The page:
Paraphrase (1924) of Psalm 139:23 and 24 by Claus August Wendell (1866-1950)


Search me, God, and know my heart,

Lord of truth and mercy;

Try me, Thou who from afar

Knowest all my secrets;

And if any wicked way

Should be found within me,

Blessed Saviour, lead Thou me

In the way eternal.


The Service Book and Hymnal (immediate predecessors of the American Lutheran Church [1960] and the Lutheran Church in America [1962], 1958) also contains the above text verbatim.


The Lutheran Book of Worship (immediate predecessors of the Evangelical Lutheran Church in America [1987], 1978) modernizes the text and makes it the second verse of a composite hymn, with a new first verse (beginning with “Wondrous are your ways, O God!”) by Joel W. Lundeen.  The modernized version of the text by Wendell follows:

Search me, God, and know my heart,

Lord of truth and mercy.

From afar, O Lord, you know

All my thoughts and secrets.

And if any wicked way

Should be found within me,

Cleanse, forgive me by your grace;

Grant me life eternal.


Christian Worship:  A Lutheran Hymnal (Wisconsin Evangelical Lutheran Synod, 1993) also modernizes the Wendell text and uses it as the second verse of a composite hymn.  However, this hymn book alters the Lundeen text.


The text by Wendell is absent from the current Lutheran  denominational hymnals in my collection:

  1. Ambassador Hymnal for Lutheran Worship (The Association of Free Lutheran Congregations, 1994),
  2. Evangelical Lutheran Hymnary (The Evangelical Lutheran Hymnal, 1996),
  3. Worship Supplement 2000 (Church of the Lutheran Confession, 2000),
  4. Evangelical Lutheran Worship (Evangelical Lutheran Church in America, 2006), and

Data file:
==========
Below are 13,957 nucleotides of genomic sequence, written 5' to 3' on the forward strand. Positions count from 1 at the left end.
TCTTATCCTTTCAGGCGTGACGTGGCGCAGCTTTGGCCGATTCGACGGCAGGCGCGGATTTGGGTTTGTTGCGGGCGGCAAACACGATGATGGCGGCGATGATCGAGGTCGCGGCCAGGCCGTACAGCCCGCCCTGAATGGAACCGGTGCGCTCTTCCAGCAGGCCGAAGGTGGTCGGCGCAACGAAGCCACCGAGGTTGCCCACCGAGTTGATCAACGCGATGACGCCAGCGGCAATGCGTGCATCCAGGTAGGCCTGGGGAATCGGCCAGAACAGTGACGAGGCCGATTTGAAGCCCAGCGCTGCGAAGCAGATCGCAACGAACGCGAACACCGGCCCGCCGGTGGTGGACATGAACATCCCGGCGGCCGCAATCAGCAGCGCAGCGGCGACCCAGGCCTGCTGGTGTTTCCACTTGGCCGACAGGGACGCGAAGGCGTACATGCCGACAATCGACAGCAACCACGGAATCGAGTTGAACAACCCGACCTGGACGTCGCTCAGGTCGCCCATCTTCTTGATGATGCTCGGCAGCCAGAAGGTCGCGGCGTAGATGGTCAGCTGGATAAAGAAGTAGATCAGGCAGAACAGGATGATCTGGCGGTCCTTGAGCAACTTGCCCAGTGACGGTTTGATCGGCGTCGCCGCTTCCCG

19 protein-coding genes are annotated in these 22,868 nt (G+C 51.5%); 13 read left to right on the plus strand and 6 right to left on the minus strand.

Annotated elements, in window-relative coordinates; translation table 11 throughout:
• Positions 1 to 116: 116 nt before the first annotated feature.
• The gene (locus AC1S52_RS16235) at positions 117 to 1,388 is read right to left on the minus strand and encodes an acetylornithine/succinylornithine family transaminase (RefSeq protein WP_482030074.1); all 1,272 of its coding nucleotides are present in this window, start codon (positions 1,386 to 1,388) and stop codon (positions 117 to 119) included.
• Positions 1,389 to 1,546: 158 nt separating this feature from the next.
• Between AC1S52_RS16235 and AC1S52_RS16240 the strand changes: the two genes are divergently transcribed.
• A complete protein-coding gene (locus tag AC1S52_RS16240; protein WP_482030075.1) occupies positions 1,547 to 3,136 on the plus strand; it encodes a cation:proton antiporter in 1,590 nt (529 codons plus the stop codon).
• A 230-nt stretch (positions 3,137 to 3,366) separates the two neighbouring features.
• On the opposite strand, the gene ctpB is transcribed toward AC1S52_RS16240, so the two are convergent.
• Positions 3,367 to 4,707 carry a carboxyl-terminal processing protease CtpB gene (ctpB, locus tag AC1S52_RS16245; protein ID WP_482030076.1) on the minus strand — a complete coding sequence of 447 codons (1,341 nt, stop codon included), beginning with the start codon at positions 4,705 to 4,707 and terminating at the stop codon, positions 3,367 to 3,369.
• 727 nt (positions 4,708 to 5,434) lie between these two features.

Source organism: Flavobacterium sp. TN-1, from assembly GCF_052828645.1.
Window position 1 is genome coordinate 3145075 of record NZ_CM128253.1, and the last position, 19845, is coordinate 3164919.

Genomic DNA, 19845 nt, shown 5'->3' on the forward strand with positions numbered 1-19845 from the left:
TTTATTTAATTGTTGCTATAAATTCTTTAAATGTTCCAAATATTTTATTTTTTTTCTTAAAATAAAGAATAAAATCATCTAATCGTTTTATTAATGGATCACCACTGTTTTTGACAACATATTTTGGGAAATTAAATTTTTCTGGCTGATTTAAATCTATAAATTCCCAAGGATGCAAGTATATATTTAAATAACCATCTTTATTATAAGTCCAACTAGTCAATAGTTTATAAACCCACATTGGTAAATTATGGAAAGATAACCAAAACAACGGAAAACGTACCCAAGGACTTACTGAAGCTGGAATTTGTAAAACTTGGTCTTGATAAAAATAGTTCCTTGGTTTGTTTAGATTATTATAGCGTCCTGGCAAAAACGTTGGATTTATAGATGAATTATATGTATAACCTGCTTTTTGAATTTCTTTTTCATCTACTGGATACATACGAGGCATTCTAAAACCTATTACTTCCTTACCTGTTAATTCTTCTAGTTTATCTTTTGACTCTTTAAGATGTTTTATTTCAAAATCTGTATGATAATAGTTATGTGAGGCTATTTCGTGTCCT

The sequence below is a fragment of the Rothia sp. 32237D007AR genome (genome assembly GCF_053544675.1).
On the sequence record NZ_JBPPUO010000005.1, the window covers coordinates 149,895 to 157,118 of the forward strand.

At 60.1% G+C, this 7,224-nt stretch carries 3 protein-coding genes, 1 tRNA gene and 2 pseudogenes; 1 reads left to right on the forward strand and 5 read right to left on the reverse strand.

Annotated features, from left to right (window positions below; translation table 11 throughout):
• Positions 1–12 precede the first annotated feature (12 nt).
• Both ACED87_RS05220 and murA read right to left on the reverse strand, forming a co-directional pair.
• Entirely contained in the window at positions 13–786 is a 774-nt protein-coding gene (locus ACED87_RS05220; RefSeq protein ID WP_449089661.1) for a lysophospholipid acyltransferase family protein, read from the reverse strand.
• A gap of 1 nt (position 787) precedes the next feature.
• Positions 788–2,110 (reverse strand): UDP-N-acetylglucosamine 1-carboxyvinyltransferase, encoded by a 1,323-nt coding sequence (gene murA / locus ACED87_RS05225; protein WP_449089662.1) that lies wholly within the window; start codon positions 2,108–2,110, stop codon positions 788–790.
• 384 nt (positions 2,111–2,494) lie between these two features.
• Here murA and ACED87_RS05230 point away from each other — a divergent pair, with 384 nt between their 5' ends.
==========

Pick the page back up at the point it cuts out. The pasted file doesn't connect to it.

5. Lutheran Service Book (The Lutheran Church–Missouri Synod, 2006).






O Lord, Devoutly Love I Thee   2 comments

Augustus Nelson

Above:  Augustus Nelson

Image Source = The Escanaba Daily Press, Escanaba, Michigan, June 27, 1924, Page 4

Accessed via

Hymn Source = The Hymnal and Order of Service (1925), The Evangelical Lutheran Augustana Synod

Original Text (1571) by Martin Mikael Schalling (1532-1608)

Swedish Text (1818) by Johann Olaf Wallin (1779-1839)

English Translation by Augustus Nelson (1863-1949)


O Lord, devoutly love I Thee;

Come, Jesus, and abide with me,

And grant me e’er Thy favor.

In this wide world of anxious care

Vain glory find I everywhere,

But peace with Thee, my Saviour.

E’en though, in woeful agony,

My soul and body pine away,

Thou art my Comfort, ever blest,

I safely on Thy bosom rest.

Lord Jesus Christ, my Saviour dear,

Thy saving hand is ever near.


Almighty God, for what I own,

Receive, and am, to Thee alone

I ought my thanks to render.

Teach me to use Thy gifts, I pray,

To aid the poor, and never stay,

O Lord, Thy mercies tender.

Make known to me, O God, Thy will,

And purge my soul of every ill;

Yea, make my patient and content,

Nor let my soul to earth be bent.

Lord Jesus Christ, for Thy death’s sake

The bonds of my affliction break.


Send, Lord, Thine angels forth at last

To bear my soul, when life is past,

Where heavenly joy aboundeth;

And let my weary body rest

In peace, where’er Thou seest best,

Until Thy voice resoundeth.

Then lo! in holy raiment clad,

I shall behold my Lord and God;

His grace and glory then shall be

My joy in all eternity,

Lord Jesus Christ, my prayer fulfill;

In life, in death, Thine am I still.